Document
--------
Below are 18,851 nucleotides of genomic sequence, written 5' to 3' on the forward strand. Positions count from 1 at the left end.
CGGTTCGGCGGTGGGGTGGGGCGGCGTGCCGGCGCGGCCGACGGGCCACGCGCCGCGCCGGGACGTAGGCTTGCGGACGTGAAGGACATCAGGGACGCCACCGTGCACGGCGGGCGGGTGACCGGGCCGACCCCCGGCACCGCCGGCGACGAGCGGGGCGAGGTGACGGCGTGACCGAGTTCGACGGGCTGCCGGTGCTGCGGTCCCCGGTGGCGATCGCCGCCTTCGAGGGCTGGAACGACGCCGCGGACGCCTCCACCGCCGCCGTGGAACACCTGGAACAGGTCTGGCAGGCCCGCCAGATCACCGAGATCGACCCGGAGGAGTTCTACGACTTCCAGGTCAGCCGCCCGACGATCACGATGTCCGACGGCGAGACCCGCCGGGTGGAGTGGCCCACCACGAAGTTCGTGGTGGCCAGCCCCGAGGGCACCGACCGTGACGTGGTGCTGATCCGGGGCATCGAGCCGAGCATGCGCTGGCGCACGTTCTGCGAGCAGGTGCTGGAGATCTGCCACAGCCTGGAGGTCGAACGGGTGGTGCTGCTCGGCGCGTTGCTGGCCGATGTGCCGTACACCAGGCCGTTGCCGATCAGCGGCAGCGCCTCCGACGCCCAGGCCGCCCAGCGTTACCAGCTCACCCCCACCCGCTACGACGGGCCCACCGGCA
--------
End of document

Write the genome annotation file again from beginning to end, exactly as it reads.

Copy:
Below are 18,851 nucleotides of genomic sequence, written 5' to 3' on the forward strand. Positions count from 1 at the left end.
CGGTTCGGCGGTGGGGTGGGGCGGCGTGCCGGCGCGGCCGACGGGCCACGCGCCGCGCCGGGACGTAGGCTTGCGGACGTGAAGGACATCAGGGACGCCACCGTGCACGGCGGGCGGGTGACCGGGCCGACCCCCGGCACCGCCGGCGACGAGCGGGGCGAGGTGACGGCGTGACCGAGTTCGACGGGCTGCCGGTGCTGCGGTCCCCGGTGGCGATCGCCGCCTTCGAGGGCTGGAACGACGCCGCGGACGCCTCCACCGCCGCCGTGGAACACCTGGAACAGGTCTGGCAGGCCCGCCAGATCACCGAGATCGACCCGGAGGAGTTCTACGACTTCCAGGTCAGCCGCCCGACGATCACGATGTCCGACGGCGAGACCCGCCGGGTGGAGTGGCCCACCACGAAGTTCGTGGTGGCCAGCCCCGAGGGCACCGACCGTGACGTGGTGCTGATCCGGGGCATCGAGCCGAGCATGCGCTGGCGCACGTTCTGCGAGCAGGTGCTGGAGATCTGCCACAGCCTGGAGGTCGAACGGGTGGTGCTGCTCGGCGCGTTGCTGGCCGATGTGCCGTACACCAGGCCGTTGCCGATCAGCGGCAGCGCCTCCGACGCCCAGGCCGCCCAGCGTTACCAGCTCACCCCCACCCGCTACGACGGGCCCACCGGCA